Toys reflect the times in which they are made, and it follows, that as time passes, these toys fade away and are often replaced by newer toys. A few toys—like many in the National Toy Hall of Fame—though, remain popular for decades. Some even endure for several generations—like Tinkertoys.
The Tinkertoy chronicle began more than 100 years ago. Stone mason Charles Pajeau of Evanston, Illinois, the story goes, hated his day job. In the early 1900s, he ran his father’s monuments business and was quite vocal about his work. “Monuments,” he said, “stink!” Pajeau found purpose, though, in working on inventions in his spare time. But his idea for a bicycle never really got rolling, and sales of his Yankee Doodle Sulky—guaranteed to remain stable when parents rolled their little cherubs to the park in it—collapsed when his supplier went out of business.
Pajeau, however, had another idea. From watching children play with pencils and empty spools, he devised a construction set of similar wooden pieces. He improved the toy by boring holes on the outer edge of the “spool” as well as in its center. These pieces accommodated the building of large, three-dimensional structures of infinite possibilities. Pajeau based his design on the Pythagorean theory, making the size of his wooden sticks the correct length to form the 90-degree triangles that strengthened the towers, windmills, and houses kids built. The toy designer once noted that imitators did not appreciate the geometric principles behind Tinkertoys and their rip-offs inevitably failed.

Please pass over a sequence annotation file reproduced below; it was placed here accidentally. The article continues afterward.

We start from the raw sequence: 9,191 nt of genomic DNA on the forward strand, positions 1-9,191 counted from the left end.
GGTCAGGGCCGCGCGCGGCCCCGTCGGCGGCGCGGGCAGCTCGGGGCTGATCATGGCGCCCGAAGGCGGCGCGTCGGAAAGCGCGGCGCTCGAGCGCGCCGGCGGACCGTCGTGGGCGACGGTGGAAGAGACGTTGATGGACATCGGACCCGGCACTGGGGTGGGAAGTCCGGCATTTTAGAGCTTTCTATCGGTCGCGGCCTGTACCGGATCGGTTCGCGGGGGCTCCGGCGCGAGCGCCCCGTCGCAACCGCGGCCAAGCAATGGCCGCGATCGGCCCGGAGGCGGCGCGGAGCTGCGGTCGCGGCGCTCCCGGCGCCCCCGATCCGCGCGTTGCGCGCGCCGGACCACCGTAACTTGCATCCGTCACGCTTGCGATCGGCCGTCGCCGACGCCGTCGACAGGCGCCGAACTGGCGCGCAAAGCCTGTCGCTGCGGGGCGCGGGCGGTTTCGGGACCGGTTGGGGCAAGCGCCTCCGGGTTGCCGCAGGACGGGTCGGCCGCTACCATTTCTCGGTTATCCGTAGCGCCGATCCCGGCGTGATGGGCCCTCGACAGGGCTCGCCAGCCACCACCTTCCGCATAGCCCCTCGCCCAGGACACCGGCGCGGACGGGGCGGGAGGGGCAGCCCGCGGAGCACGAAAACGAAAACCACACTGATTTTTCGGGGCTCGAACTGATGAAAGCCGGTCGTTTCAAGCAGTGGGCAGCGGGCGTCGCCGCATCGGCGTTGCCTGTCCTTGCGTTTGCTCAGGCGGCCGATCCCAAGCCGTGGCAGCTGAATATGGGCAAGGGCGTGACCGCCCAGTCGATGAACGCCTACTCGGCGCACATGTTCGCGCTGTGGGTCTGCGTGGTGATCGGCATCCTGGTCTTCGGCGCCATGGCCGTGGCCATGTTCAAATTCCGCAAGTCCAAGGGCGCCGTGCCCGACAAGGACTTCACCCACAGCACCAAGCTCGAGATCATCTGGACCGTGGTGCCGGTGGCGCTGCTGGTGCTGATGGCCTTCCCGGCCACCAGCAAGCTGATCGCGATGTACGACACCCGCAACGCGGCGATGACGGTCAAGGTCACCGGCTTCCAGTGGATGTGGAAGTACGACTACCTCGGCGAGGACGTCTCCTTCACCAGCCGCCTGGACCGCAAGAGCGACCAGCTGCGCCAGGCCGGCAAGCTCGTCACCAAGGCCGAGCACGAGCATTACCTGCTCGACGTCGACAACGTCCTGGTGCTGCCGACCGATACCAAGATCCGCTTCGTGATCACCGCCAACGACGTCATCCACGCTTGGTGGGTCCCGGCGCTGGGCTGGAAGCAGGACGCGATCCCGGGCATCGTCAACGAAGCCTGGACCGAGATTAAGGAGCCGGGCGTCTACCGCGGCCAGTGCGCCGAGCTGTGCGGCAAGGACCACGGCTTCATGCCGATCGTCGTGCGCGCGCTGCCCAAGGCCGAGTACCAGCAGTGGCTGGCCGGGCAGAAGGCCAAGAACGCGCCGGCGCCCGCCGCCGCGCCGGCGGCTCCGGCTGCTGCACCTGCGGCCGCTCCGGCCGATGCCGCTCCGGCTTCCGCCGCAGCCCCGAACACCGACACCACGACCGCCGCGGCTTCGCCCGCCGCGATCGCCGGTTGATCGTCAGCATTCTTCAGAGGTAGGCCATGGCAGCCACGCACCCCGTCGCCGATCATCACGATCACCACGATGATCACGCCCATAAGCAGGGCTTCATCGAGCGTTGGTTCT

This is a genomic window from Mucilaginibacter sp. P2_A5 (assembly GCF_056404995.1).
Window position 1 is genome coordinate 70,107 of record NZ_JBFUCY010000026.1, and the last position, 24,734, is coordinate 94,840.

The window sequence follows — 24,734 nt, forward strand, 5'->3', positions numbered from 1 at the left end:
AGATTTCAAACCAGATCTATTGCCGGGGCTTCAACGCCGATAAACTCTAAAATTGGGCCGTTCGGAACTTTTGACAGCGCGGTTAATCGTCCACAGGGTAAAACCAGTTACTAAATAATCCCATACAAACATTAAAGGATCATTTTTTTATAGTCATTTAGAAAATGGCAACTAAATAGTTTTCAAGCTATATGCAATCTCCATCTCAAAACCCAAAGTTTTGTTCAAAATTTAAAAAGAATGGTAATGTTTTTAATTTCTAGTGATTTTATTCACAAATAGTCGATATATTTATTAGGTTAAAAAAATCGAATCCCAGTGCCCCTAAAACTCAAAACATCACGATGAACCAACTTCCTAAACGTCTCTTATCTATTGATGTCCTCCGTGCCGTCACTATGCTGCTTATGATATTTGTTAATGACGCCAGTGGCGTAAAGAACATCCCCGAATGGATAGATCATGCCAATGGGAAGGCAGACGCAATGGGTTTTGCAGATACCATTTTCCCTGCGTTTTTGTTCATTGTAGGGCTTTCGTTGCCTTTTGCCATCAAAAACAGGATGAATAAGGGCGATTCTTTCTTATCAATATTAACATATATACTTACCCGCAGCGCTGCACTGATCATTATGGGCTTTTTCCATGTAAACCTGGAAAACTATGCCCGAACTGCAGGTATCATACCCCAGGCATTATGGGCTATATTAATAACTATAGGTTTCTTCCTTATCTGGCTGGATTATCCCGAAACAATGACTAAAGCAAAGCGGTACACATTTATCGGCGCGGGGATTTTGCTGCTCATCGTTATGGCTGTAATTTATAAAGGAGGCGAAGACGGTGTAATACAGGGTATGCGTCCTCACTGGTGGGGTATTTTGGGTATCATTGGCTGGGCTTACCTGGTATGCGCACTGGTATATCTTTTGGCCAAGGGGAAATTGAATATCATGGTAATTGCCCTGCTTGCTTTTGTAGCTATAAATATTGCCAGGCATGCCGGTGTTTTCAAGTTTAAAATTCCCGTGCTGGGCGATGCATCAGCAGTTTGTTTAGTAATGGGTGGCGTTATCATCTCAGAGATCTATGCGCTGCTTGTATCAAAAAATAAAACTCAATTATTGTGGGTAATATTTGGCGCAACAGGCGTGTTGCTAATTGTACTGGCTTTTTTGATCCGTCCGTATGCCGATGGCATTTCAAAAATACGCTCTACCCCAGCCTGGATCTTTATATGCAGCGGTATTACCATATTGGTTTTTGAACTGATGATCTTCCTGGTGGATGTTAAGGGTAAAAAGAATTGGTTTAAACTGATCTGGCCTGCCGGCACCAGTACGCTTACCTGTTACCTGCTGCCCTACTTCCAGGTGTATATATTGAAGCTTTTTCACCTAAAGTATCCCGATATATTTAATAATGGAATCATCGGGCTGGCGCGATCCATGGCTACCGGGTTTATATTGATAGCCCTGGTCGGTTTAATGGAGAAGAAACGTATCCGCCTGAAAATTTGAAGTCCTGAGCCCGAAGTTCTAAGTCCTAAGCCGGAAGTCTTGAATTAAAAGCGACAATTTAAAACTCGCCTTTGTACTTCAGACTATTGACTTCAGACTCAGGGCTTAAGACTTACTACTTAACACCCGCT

Even though Pajeau’s toy design was solid, his business plan was not so orthodox. He partnered with Robert Petit, a stockbroker he met on the commuter train—who also disliked his job. The two formed The Toy Tinkers of Evanston and began producing wooden construction sets in 1914. At first, sales were very slow, but when in 1915 Pajeau took his creation to New York’s big toy show and displayed the variety of structures that his “Wonder Toy” could make, sales took off. The company sold nearly a million sets in its first year of national distribution.
Pajeau designed other toys for his company, and all his designs reflected his own ideas about the importance of play and of the educational value of toys. In the promotional material Pajeau wrote, he promised that the Tinkertoy set “holds attention indefinitely; never becomes tiresome; develops originality and application, and is much appreciated by parents on this account.” Another advertising ditty stressed the open-ended play his creation encouraged: “I build a thousand wondrous things that teach both girl and boy; I bring content and happiness; My name is Tinkertoy.”
No wonder Pajeau’s construction sets have endured for 100 years. The principles that inspired his design are just as valid these days as they were a century ago—which helps explain how millions of sets of Tinkertoys have been sold each year and continue to sell in significant volume to this day.
Just in time to make note of the centennial of the creation of Tinkertoys, The Strong received a very generous donation of Anne Heuer Lewis’s collection of Tinkertoy sets and other toys made by Pajeau and his company. The gift includes more than 130 examples of Tinkertoy construction sets dating from the early 1920s to the present. The donation also includes many of the action toys, bead toys, art sets, and games The Toy Tinkers offered from 1916 to 1938, as well as advertisements, catalogues, brochures, original instruction sheets, and several articles. It is a comprehensive collection of Pajeau’s influence on the toy business and of the company’s successes following his retirement in 1952.
Keep an eye on the museum’s online collections as we add items from the Lewis gift, and let us hear about your memories of Tinkertoys.